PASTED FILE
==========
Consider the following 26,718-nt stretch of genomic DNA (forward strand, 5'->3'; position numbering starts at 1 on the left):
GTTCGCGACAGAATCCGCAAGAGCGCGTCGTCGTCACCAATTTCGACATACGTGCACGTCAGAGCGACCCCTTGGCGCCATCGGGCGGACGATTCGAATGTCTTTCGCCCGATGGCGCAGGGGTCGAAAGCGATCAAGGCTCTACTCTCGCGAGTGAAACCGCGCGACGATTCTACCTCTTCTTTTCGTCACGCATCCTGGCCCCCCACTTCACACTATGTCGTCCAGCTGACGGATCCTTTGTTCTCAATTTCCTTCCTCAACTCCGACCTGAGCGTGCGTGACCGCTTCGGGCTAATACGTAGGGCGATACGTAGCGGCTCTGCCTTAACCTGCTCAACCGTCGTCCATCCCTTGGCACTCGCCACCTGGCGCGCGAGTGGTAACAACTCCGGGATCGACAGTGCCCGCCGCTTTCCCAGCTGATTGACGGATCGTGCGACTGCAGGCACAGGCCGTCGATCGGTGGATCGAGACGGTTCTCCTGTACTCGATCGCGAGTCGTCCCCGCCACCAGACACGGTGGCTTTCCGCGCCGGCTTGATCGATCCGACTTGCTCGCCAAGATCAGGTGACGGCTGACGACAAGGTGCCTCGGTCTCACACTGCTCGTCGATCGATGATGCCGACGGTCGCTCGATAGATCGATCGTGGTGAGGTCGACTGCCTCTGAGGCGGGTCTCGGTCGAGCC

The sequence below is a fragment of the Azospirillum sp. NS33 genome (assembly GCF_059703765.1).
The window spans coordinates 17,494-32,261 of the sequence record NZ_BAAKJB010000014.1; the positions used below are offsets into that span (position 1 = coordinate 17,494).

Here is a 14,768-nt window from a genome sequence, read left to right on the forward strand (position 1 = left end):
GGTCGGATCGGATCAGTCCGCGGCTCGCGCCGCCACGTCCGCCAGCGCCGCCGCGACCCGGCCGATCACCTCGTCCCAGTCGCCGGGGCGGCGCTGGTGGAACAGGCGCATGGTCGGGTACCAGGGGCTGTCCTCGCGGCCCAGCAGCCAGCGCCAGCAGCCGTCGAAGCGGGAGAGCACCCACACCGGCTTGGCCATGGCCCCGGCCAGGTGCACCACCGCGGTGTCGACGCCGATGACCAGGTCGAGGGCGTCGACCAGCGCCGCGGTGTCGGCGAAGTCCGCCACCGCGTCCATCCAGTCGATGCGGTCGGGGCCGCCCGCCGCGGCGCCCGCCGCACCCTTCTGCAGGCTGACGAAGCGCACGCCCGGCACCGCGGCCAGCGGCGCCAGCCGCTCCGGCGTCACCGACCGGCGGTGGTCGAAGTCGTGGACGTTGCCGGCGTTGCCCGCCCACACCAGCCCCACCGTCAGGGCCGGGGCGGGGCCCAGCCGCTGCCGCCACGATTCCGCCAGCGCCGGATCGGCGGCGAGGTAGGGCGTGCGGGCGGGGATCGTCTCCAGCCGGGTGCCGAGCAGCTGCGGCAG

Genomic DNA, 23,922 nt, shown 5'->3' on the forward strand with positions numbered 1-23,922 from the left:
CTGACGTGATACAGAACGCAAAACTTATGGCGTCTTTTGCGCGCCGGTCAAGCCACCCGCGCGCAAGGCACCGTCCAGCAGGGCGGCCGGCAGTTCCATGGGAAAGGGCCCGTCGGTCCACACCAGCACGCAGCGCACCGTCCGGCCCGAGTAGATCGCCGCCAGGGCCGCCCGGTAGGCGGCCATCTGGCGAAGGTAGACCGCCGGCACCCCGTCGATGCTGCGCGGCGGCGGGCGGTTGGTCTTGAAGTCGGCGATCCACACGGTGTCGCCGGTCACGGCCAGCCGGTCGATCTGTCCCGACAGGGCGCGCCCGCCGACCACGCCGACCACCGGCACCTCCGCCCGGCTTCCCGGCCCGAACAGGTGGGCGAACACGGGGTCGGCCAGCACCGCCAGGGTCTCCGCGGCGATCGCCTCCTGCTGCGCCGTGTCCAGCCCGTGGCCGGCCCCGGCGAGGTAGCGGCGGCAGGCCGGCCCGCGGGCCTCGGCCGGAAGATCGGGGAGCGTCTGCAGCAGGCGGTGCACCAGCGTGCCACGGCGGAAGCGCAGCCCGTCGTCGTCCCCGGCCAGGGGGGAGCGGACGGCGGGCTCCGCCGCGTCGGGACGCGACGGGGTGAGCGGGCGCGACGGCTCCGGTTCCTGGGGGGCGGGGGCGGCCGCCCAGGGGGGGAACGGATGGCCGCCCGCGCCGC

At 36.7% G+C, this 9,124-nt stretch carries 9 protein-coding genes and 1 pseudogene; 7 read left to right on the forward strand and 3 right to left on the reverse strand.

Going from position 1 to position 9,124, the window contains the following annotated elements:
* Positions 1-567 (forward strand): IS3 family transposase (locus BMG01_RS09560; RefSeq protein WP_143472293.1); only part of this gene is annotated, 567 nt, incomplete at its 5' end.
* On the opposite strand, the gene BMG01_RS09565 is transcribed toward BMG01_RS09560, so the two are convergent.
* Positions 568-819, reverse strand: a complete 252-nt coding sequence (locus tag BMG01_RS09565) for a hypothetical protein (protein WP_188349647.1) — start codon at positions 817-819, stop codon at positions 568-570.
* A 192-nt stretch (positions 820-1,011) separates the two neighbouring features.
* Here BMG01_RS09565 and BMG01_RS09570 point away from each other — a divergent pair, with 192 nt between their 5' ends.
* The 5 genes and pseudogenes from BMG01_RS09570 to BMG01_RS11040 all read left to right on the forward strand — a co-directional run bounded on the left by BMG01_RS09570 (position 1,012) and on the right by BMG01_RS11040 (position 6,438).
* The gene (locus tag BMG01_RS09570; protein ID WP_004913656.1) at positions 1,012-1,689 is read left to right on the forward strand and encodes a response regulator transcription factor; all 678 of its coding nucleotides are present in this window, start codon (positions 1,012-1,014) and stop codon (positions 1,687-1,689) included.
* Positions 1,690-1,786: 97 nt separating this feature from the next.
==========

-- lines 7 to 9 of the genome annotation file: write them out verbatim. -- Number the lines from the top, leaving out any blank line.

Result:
Genomic DNA, 23,922 nt, shown 5'->3' on the forward strand with positions numbered 1-23,922 from the left:
CTGACGTGATACAGAACGCAAAACTTATGGCGTCTTTTGCGCGCCGGTCAAGCCACCCGCGCGCAAGGCACCGTCCAGCAGGGCGGCCGGCAGTTCCATGGGAAAGGGCCCGTCGGTCCACACCAGCACGCAGCGCACCGTCCGGCCCGAGTAGATCGCCGCCAGGGCCGCCCGGTAGGCGGCCATCTGGCGAAGGTAGACCGCCGGCACCCCGTCGATGCTGCGCGGCGGCGGGCGGTTGGTCTTGAAGTCGGCGATCCACACGGTGTCGCCGGTCACGGCCAGCCGGTCGATCTGTCCCGACAGGGCGCGCCCGCCGACCACGCCGACCACCGGCACCTCCGCCCGGCTTCCCGGCCCGAACAGGTGGGCGAACACGGGGTCGGCCAGCACCGCCAGGGTCTCCGCGGCGATCGCCTCCTGCTGCGCCGTGTCCAGCCCGTGGCCGGCCCCGGCGAGGTAGCGGCGGCAGGCCGGCCCGCGGGCCTCGGCCGGAAGATCGGGGAGCGTCTGCAGCAGGCGGTGCACCAGCGTGCCACGGCGGAAGCGCAGCCCGTCGTCGTCCCCGGCCAGGGGGGAGCGGACGGCGGGCTCCGCCGCGTCGGGACGCGACGGGGTGAGCGGGCGCGACGGCTCCGGTTCCTGGGGGGCGGGGGCGGCCGCCCAGGGGGGGAACGGATGGCCGCCCGCGCCGC

At 36.7% G+C, this 9,124-nt stretch carries 9 protein-coding genes and 1 pseudogene; 7 read left to right on the forward strand and 3 right to left on the reverse strand.